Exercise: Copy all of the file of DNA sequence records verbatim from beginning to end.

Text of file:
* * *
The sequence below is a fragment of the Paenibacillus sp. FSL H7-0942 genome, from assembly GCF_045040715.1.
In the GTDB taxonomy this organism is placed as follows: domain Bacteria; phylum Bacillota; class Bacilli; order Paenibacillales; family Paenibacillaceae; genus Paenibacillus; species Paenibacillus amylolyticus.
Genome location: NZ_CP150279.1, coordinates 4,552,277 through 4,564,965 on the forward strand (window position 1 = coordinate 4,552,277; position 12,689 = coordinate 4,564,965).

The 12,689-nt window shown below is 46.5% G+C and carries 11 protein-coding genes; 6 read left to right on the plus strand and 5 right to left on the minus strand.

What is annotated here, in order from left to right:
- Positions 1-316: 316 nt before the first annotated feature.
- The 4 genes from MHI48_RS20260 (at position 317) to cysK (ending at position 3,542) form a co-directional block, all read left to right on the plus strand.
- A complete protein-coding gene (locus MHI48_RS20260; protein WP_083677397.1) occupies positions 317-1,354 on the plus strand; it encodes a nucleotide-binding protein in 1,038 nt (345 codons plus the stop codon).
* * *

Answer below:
The sequence below is a fragment of the Paenibacillus sp. FSL H7-0942 genome, from assembly GCF_045040715.1.
In the GTDB taxonomy this organism is placed as follows: domain Bacteria; phylum Bacillota; class Bacilli; order Paenibacillales; family Paenibacillaceae; genus Paenibacillus; species Paenibacillus amylolyticus.
Genome location: NZ_CP150279.1, coordinates 4,552,277 through 4,564,965 on the forward strand (window position 1 = coordinate 4,552,277; position 12,689 = coordinate 4,564,965).

The 12,689-nt window shown below is 46.5% G+C and carries 11 protein-coding genes; 6 read left to right on the plus strand and 5 right to left on the minus strand.

What is annotated here, in order from left to right:
- Positions 1-316: 316 nt before the first annotated feature.
- The 4 genes from MHI48_RS20260 (at position 317) to cysK (ending at position 3,542) form a co-directional block, all read left to right on the plus strand.
- A complete protein-coding gene (locus MHI48_RS20260; protein WP_083677397.1) occupies positions 317-1,354 on the plus strand; it encodes a nucleotide-binding protein in 1,038 nt (345 codons plus the stop codon).